The report’s conclusions sound a familiar chord from the Blair-Brown years. Increased public spending on a wide range of public services rarely achieved positive returns. At the same time attempts to reform these public services usually failed. In a 1999 speech to an audience of venture capitalists Blair said that British culture is “fundamentally anti-meritocratic.” “Too often in Britain,” he continued, “if people saw someone with money, they were jealous of them, whereas in the US they wanted to emulate them.” The years of ‘snobbery’ against people making money was particularly entrenched in the public services, he went on. “Try getting change in the public sector and the public services. I bear the scars on my back after two years in government and heaven knows what it will be like after a bit longer. People in the public sector were more rooted to the concept that ‘if it has always been done this way it must always be done this way’ than any group of people I have come across.”
What it was like after a lot more years was much the same. Brown kept on pouring money into public services. Blair failed to reform them properly. So the results were ever more debt and not much return. But the debt continues to climb because most of this money went into fixed costs like wages. Some went into buildings and no doubt the infrastructure in schools improved. But that has only an indirect effect on teaching and learning. That must be dealt with in the class room and that’s where Labour feared to tread because of the solid resistance of the trade unions to reform. Indeed the OECD study referred to above came out just a day after the National Union of Teachers and the NASUWT announced a work-to-rule, with staff sticking rigidly to six-and-a-half hour days, refusing all non-teaching duties and threatening strikes.
One Labour reform that met with approval from both sides of the House of Commons was the introduction of Academies. Academy schools are state funded in England (not Wales) which are directly funded by central government (specifically the Department for Education) and independent of direct control by the local authority. Academies are self-governing and all are constituted as non-profit charitable trusts. They are required to follow the National Curriculum in the core subjects of maths, English and science but are otherwise free to innovate.
Andrew Adonis was the original architect and he principally saw them as a way to improve failing schools. Despite opposition from the trade unions and senior Labour figures like Neil Kinnock they were introduced in 2000. David Blunkett, the then Secretary of State for Education and Skills, said their aim was “to improve pupil performance and break the cycle of low expectations.” By May 2010 there were 203 Academies, now known as Sponsored Academies, though the sponsors, either private individuals or organisations, no longer had to contribute 10% of the capital costs.
In May 2010 the new Education Secretary Michael Gove invited all state schools in England to opt out of Local Authority control and convert to Academy status. By September 2012 the majority of state secondary schools in England had become academies.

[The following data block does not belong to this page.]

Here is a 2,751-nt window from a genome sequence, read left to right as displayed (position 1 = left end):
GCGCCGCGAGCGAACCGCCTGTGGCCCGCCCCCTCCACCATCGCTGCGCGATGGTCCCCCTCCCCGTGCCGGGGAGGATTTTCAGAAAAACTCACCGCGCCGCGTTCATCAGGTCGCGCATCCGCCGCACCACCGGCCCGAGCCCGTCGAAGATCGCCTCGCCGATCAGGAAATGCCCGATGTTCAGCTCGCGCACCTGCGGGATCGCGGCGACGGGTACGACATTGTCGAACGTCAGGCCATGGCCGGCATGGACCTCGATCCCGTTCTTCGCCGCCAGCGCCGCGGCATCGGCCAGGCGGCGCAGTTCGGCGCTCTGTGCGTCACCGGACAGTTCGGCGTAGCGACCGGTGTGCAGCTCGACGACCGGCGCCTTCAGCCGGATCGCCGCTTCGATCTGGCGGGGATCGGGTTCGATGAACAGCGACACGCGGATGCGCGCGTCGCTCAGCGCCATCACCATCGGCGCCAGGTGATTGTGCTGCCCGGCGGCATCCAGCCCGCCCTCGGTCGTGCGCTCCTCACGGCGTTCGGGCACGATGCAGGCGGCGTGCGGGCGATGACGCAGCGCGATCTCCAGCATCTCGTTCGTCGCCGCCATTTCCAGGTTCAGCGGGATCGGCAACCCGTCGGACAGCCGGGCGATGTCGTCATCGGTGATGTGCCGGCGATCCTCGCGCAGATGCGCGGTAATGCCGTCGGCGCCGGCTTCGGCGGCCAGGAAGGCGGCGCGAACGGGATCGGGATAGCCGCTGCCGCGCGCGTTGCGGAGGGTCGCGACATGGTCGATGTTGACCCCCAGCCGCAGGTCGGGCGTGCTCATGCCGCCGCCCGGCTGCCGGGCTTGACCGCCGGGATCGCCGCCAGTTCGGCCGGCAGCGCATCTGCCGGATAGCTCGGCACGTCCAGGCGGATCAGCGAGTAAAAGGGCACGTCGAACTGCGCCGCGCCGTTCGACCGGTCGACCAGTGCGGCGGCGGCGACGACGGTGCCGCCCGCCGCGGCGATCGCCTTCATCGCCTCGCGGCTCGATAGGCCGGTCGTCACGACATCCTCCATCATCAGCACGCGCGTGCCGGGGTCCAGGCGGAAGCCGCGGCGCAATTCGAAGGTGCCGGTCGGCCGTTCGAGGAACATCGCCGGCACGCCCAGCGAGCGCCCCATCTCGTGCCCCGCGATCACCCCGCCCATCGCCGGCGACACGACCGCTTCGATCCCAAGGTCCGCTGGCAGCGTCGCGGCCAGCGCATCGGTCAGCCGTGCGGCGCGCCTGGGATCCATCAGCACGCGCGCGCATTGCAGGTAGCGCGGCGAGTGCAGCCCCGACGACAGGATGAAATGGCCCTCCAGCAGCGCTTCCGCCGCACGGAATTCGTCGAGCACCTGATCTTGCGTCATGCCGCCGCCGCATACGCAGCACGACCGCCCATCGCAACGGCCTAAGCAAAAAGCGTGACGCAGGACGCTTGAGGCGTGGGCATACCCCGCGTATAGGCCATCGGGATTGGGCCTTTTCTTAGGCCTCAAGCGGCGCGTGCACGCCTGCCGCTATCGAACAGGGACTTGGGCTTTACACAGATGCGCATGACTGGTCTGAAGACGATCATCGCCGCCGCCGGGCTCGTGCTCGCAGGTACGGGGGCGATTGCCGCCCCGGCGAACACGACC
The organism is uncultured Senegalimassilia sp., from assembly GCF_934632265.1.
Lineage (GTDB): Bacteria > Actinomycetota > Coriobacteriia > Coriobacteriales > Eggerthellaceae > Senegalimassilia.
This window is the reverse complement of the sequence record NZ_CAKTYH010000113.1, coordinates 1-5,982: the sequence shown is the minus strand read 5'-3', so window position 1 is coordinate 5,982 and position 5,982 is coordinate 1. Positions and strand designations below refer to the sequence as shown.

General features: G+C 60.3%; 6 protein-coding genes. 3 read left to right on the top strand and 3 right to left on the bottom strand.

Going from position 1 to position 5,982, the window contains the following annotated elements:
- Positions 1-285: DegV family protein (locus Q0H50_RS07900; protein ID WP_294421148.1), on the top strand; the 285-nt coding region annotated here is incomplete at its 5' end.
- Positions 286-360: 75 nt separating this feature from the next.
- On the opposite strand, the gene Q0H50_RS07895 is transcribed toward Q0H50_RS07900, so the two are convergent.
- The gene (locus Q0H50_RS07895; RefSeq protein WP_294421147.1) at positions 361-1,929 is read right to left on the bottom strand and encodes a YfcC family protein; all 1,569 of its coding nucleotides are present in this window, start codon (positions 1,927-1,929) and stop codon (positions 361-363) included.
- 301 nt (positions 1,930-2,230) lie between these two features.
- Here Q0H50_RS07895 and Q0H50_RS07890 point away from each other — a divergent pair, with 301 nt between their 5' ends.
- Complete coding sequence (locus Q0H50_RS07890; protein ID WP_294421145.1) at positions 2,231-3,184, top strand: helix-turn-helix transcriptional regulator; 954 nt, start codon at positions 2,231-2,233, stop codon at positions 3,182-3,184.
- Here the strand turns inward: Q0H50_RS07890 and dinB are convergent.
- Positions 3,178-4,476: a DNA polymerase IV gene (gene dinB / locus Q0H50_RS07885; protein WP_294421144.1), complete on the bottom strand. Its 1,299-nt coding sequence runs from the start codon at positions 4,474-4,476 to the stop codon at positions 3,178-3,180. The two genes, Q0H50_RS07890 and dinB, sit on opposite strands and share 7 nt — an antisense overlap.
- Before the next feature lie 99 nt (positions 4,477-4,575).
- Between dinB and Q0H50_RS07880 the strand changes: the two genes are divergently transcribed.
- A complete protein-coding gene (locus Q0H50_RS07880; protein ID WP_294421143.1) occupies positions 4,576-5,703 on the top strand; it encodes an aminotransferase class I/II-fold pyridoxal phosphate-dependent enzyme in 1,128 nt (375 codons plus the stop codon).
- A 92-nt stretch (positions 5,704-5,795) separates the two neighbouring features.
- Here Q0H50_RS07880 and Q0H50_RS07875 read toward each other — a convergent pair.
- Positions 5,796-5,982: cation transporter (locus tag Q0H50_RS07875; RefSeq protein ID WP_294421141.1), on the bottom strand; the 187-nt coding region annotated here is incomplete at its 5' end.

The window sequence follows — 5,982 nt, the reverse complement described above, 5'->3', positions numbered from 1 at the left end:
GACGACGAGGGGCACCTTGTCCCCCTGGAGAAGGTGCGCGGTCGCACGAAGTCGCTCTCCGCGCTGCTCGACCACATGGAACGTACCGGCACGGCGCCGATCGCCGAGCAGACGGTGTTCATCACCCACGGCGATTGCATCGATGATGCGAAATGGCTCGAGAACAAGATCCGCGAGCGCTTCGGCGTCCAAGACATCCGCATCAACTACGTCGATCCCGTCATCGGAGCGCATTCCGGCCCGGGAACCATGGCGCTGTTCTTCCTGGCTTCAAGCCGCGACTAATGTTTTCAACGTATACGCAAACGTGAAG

There is no clear evidence that these Academies as a whole perform better than what they replaced. Some clearly do, some clearly don’t and many are much the same. Labour seems ambivalent because they created them in the first place even though Gove clearly took them very much further than Labour ever intended. It is unlikely that Labour would waste a lot of time and money in unwinding these conversions and few still advocate that they should be restored to Local Authority control.
In the school where I am an Honorary Governor we became one of that first group that converted in time for the 2011-12 academic year. At the time there was considerable debate over the decision both among staff and in the governing body. I looked at all the emails written by the staff and not one mentioned the interests of the pupils. After I pointed that out the Governors voted unanimously in favour of the change. In our last Ofsted visit the school was assessed as Outstanding. However, we did not take one of the powers open to us, that of negotiating terms and conditions directly with staff. We remain bound by national union negotiations and that probably makes sense as many teachers seek to develop their careers by switching schools and having a common remuneration system makes that easier.
Gove has been removed from his post probably because his reformist zeal was unpopular. Other Tory ministers of similar bent like Andrew Lansley have also gone. Cameron seems to be going into the next Election with a cabinet of less controversial figures who will try to exude competence rather than reformist ambition. This is a pity because all the evidence is that the UK continues to stagnate in the charts that make international comparisons of standards. We might not want to be top of those charts where pupils may be forced to concentrate on the narrow agenda and not benefit from the wonderfully broad curriculum of our best schools, whether private or state sector. But we should want our young people to have a better chance in life than most of them get now.